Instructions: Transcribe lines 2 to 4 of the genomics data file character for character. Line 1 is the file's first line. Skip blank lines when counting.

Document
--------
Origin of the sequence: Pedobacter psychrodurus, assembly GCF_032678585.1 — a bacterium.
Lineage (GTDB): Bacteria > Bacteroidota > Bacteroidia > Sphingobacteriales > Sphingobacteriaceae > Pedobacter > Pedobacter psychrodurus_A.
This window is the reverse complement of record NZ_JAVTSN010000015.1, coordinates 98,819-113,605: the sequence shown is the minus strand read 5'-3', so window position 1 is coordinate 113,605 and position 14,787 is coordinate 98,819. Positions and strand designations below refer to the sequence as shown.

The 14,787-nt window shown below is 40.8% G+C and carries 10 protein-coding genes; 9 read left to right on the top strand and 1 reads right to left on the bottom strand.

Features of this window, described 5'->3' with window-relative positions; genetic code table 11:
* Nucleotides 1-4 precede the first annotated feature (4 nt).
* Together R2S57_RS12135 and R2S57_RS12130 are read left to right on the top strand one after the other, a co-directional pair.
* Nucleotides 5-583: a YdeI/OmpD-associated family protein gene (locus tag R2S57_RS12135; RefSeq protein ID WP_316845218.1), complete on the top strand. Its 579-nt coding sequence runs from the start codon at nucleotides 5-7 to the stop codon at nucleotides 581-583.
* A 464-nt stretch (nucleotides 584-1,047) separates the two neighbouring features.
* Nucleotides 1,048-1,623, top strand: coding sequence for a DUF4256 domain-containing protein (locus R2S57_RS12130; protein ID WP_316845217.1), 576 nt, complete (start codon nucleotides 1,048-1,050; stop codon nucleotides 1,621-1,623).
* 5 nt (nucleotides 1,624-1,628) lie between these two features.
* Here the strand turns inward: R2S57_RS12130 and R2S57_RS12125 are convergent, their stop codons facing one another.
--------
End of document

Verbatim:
Lineage (GTDB): Bacteria > Bacteroidota > Bacteroidia > Sphingobacteriales > Sphingobacteriaceae > Pedobacter > Pedobacter psychrodurus_A.
This window is the reverse complement of record NZ_JAVTSN010000015.1, coordinates 98,819-113,605: the sequence shown is the minus strand read 5'-3', so window position 1 is coordinate 113,605 and position 14,787 is coordinate 98,819. Positions and strand designations below refer to the sequence as shown.

The 14,787-nt window shown below is 40.8% G+C and carries 10 protein-coding genes; 9 read left to right on the top strand and 1 reads right to left on the bottom strand.